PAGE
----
There were three phases we followed as a team when building Preferences.
1. Research In phase one, I spent a decent amount of time looking at what is currently available in the market in terms of preference centers. I would constantly ask myself the following two questions:
“How does [insert company name] manage notifications? What does their preference center look like?”
These questions were key. They helped me dive into necessary research which helped me pick up on many important market trends. Out of all the trends found though, there was one that stood out the most.
2. Trend: Channel & content selection through a toggle/grid style layout for preference centers is a must have.
This trend became the backbone to our summer project. It was important to offer users preferences options.
During this phase, I read many case studies. I was surprised to see how many existed on this topic. Each one helped enlighten me with solutions for the problem we were tackling. I learned through other people’s mistakes, absorbing the valuable lessons.
Talking to customers was extremely helpful in this phase. I was able to hop on numerous calls with our customers and hear their perspectives on this problem. I would ask questions and show examples of what we had in mind for a solution. This helped tailor a POC. The better we understand our customers’ perspective, the easier it is to start designing something that they would use.
3. Designing a POC I really enjoyed this phase. Watching research become an actual POC was incredible, and so fun. We took all the feedback I had gathered, then created several iterations of designs.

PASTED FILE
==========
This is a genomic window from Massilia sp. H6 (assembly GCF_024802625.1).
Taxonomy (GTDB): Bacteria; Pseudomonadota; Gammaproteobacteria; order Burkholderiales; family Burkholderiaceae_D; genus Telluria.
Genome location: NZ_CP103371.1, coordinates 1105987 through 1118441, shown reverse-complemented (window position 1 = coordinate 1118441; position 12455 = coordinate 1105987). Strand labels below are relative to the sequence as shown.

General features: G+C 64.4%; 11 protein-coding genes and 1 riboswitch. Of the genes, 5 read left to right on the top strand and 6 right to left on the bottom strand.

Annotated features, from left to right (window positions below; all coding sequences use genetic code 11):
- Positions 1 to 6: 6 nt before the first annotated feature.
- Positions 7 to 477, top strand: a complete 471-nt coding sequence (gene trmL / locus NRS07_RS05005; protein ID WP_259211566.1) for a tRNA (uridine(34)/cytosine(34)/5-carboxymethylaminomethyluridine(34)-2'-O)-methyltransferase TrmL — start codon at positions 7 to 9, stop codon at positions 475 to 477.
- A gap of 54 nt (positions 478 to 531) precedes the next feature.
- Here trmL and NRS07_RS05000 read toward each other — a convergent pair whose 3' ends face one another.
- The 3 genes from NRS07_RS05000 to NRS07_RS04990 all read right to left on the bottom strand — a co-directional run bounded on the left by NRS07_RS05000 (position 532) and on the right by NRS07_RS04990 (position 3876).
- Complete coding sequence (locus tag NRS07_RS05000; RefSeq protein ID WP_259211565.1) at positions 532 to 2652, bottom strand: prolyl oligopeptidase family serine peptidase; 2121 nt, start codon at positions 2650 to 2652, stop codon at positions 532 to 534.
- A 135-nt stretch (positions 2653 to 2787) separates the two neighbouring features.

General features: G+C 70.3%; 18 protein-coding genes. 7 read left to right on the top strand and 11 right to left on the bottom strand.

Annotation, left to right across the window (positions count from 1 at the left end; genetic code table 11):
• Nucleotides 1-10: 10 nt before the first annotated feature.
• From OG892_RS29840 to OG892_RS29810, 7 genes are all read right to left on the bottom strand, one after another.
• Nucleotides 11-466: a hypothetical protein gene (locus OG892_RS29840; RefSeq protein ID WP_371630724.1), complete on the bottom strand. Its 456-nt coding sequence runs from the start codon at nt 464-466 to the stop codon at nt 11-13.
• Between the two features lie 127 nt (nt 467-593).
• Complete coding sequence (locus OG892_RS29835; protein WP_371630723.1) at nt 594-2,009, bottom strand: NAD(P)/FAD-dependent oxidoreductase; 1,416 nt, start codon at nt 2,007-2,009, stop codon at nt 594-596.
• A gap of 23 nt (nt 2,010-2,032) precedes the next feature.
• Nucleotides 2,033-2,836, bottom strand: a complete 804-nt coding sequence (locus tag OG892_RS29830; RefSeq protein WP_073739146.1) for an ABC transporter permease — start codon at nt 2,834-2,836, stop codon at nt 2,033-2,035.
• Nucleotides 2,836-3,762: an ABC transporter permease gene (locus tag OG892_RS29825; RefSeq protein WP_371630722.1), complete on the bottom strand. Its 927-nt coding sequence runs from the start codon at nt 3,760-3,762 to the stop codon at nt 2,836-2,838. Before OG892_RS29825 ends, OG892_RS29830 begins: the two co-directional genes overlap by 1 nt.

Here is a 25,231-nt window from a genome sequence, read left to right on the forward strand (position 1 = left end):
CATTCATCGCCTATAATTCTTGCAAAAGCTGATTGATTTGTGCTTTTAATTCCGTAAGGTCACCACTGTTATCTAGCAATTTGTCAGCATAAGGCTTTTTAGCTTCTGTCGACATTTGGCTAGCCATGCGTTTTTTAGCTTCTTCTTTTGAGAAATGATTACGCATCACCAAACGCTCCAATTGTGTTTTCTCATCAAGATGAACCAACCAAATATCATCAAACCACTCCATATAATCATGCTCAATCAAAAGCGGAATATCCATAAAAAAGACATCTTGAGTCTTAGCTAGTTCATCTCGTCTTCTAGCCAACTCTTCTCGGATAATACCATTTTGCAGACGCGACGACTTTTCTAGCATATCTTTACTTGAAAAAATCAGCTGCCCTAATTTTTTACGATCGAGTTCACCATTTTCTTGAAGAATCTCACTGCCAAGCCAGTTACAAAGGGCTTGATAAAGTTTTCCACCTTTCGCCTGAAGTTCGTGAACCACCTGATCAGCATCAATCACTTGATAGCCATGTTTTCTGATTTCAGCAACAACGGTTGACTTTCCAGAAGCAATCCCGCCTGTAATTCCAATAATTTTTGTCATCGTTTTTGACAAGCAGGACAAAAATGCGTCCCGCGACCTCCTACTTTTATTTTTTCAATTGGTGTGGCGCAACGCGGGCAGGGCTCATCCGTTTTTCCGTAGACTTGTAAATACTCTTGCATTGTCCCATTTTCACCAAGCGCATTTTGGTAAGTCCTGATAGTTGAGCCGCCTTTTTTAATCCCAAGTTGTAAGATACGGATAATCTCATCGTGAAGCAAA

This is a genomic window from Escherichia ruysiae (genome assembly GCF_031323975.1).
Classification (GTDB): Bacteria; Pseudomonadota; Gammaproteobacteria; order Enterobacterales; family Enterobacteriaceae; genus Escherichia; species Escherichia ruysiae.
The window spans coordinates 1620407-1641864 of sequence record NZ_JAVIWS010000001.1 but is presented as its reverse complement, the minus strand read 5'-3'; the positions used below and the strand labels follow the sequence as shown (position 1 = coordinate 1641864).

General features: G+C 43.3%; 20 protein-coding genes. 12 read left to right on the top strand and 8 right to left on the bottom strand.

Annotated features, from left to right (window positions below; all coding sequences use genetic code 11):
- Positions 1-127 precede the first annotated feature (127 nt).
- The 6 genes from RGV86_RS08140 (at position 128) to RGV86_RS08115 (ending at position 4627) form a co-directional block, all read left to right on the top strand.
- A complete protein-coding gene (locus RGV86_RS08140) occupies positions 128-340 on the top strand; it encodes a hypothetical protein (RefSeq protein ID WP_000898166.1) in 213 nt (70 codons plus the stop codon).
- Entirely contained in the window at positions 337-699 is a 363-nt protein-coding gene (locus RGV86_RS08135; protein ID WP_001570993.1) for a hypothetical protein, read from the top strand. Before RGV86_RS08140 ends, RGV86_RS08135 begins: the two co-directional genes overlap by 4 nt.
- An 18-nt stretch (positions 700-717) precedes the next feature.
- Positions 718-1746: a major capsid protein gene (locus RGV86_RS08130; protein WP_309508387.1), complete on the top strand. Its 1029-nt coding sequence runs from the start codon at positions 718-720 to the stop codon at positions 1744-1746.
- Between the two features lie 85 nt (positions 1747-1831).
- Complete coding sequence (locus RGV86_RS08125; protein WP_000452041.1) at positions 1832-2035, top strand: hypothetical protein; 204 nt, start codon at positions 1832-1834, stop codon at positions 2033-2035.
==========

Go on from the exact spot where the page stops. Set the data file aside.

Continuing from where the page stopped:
Once we created a POC, it was essential to go back to our customers and ensure that it was something they envisioned for Preferences. Our customers were also lovely people to work with, always there to provide their much-needed feedback.
Often, I would have a decent amount of brainstorming sessions with Ian. We’d look at our research and what our customers had to say, and combine these sources into a POC. It was an insightful process to be a part of.
This phase lasted several weeks until we finally landed on a POC that satisfied all of the customers we had spoken to since May 2022.
4. Building an MVP Once we had a POC and fully completed designs, we began building our product feature. This phase taught me two vital lessons…
Being organized is extremely important.
As a product manager, you need to stay one week ahead of your team.
While working at Courier and delegating tasks, I noticed that the more organized you were, the easier it was to work with others. My organizational skills would impact how clearly our designers and engineers understood our goals and individually delegated tasks. The more organized we were, the faster and more efficient we worked. Outlining the tasks our team needed to complete, and vocalizing why these tasks were necessary helped a lot. It brought clarity to everyone, including myself.